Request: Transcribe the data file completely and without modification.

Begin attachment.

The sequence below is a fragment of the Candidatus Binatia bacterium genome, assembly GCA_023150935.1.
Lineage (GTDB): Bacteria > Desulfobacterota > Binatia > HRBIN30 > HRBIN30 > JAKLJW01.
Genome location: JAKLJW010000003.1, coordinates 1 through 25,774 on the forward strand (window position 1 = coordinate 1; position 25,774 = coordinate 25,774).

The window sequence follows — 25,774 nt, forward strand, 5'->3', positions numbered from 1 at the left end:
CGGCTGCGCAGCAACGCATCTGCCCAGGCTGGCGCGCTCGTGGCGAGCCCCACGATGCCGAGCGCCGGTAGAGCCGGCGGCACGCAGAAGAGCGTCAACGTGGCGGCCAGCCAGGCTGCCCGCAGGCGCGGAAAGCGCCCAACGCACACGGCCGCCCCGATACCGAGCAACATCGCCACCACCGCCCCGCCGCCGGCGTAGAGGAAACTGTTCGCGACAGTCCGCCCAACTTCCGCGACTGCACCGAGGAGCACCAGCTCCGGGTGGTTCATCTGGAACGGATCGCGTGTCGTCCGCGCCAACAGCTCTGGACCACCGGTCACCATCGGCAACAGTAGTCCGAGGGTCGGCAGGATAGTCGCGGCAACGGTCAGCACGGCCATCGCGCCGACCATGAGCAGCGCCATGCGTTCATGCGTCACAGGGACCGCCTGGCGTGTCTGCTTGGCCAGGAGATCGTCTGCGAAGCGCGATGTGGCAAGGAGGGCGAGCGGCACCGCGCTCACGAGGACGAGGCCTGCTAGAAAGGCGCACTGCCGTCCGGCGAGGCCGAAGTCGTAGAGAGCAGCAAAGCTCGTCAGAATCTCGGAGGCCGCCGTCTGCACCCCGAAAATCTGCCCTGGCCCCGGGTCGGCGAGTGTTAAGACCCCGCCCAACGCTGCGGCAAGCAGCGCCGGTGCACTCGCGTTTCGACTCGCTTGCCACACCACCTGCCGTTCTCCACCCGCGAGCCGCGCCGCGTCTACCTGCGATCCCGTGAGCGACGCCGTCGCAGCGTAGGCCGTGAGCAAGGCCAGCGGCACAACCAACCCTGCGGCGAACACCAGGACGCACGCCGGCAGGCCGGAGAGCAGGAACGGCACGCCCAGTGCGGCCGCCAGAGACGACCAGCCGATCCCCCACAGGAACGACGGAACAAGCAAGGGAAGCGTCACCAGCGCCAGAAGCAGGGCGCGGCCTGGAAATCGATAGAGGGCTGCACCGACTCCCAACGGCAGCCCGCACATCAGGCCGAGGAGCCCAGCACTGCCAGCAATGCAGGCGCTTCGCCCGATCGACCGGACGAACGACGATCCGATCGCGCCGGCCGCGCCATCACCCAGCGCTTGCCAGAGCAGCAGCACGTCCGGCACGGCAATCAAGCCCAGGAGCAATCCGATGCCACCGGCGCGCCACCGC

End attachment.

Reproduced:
The sequence below is a fragment of the Candidatus Binatia bacterium genome, assembly GCA_023150935.1.
Lineage (GTDB): Bacteria > Desulfobacterota > Binatia > HRBIN30 > HRBIN30 > JAKLJW01.
Genome location: JAKLJW010000003.1, coordinates 1 through 25,774 on the forward strand (window position 1 = coordinate 1; position 25,774 = coordinate 25,774).

The window sequence follows — 25,774 nt, forward strand, 5'->3', positions numbered from 1 at the left end:
CGGCTGCGCAGCAACGCATCTGCCCAGGCTGGCGCGCTCGTGGCGAGCCCCACGATGCCGAGCGCCGGTAGAGCCGGCGGCACGCAGAAGAGCGTCAACGTGGCGGCCAGCCAGGCTGCCCGCAGGCGCGGAAAGCGCCCAACGCACACGGCCGCCCCGATACCGAGCAACATCGCCACCACCGCCCCGCCGCCGGCGTAGAGGAAACTGTTCGCGACAGTCCGCCCAACTTCCGCGACTGCACCGAGGAGCACCAGCTCCGGGTGGTTCATCTGGAACGGATCGCGTGTCGTCCGCGCCAACAGCTCTGGACCACCGGTCACCATCGGCAACAGTAGTCCGAGGGTCGGCAGGATAGTCGCGGCAACGGTCAGCACGGCCATCGCGCCGACCATGAGCAGCGCCATGCGTTCATGCGTCACAGGGACCGCCTGGCGTGTCTGCTTGGCCAGGAGATCGTCTGCGAAGCGCGATGTGGCAAGGAGGGCGAGCGGCACCGCGCTCACGAGGACGAGGCCTGCTAGAAAGGCGCACTGCCGTCCGGCGAGGCCGAAGTCGTAGAGAGCAGCAAAGCTCGTCAGAATCTCGGAGGCCGCCGTCTGCACCCCGAAAATCTGCCCTGGCCCCGGGTCGGCGAGTGTTAAGACCCCGCCCAACGCTGCGGCAAGCAGCGCCGGTGCACTCGCGTTTCGACTCGCTTGCCACACCACCTGCCGTTCTCCACCCGCGAGCCGCGCCGCGTCTACCTGCGATCCCGTGAGCGACGCCGTCGCAGCGTAGGCCGTGAGCAAGGCCAGCGGCACAACCAACCCTGCGGCGAACACCAGGACGCACGCCGGCAGGCCGGAGAGCAGGAACGGCACGCCCAGTGCGGCCGCCAGAGACGACCAGCCGATCCCCCACAGGAACGACGGAACAAGCAAGGGAAGCGTCACCAGCGCCAGAAGCAGGGCGCGGCCTGGAAATCGATAGAGGGCTGCACCGACTCCCAACGGCAGCCCGCACATCAGGCCGAGGAGCCCAGCACTGCCAGCAATGCAGGCGCTTCGCCCGATCGACCGGACGAACGACGATCCGATCGCGCCGGCCGCGCCATCACCCAGCGCTTGCCAGAGCAGCAGCACGTCCGGCACGGCAATCAAGCCCAGGAGCAATCCGATGCCACCGGCGCGCCACCGC